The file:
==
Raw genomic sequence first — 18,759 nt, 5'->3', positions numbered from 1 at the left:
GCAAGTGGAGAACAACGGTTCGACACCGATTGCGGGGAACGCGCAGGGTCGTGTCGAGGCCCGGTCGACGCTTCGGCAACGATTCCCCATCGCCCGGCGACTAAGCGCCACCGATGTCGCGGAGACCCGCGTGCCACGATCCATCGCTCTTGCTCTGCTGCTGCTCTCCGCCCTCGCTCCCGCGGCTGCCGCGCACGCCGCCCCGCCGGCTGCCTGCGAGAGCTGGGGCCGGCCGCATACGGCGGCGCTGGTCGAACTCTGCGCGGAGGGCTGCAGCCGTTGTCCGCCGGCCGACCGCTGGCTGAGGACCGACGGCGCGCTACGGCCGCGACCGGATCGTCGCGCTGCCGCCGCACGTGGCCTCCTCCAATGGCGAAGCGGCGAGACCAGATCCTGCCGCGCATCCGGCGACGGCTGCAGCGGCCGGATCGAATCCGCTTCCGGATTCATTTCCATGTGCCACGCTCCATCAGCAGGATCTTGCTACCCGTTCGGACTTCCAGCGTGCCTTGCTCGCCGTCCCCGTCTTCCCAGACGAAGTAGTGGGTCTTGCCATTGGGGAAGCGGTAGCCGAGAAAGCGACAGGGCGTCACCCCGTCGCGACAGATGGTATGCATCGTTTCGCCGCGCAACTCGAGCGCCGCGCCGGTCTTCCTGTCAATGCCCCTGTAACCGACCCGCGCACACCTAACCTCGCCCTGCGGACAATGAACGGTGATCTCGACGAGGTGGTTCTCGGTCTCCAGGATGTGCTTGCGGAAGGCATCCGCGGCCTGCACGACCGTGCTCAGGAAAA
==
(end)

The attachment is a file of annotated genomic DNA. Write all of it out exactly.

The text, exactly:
Raw genomic sequence first — 18,759 nt, 5'->3', positions numbered from 1 at the left:
GCAAGTGGAGAACAACGGTTCGACACCGATTGCGGGGAACGCGCAGGGTCGTGTCGAGGCCCGGTCGACGCTTCGGCAACGATTCCCCATCGCCCGGCGACTAAGCGCCACCGATGTCGCGGAGACCCGCGTGCCACGATCCATCGCTCTTGCTCTGCTGCTGCTCTCCGCCCTCGCTCCCGCGGCTGCCGCGCACGCCGCCCCGCCGGCTGCCTGCGAGAGCTGGGGCCGGCCGCATACGGCGGCGCTGGTCGAACTCTGCGCGGAGGGCTGCAGCCGTTGTCCGCCGGCCGACCGCTGGCTGAGGACCGACGGCGCGCTACGGCCGCGACCGGATCGTCGCGCTGCCGCCGCACGTGGCCTCCTCCAATGGCGAAGCGGCGAGACCAGATCCTGCCGCGCATCCGGCGACGGCTGCAGCGGCCGGATCGAATCCGCTTCCGGATTCATTTCCATGTGCCACGCTCCATCAGCAGGATCTTGCTACCCGTTCGGACTTCCAGCGTGCCTTGCTCGCCGTCCCCGTCTTCCCAGACGAAGTAGTGGGTCTTGCCATTGGGGAAGCGGTAGCCGAGAAAGCGACAGGGCGTCACCCCGTCGCGACAGATGGTATGCATCGTTTCGCCGCGCAACTCGAGCGCCGCGCCGGTCTTCCTGTCAATGCCCCTGTAACCGACCCGCGCACACCTAACCTCGCCCTGCGGACAATGAACGGTGATCTCGACGAGGTGGTTCTCGGTCTCCAGGATGTGCTTGCGGAAGGCATCCGCGGCCTGCACGACCGTGCTCAGGAAAA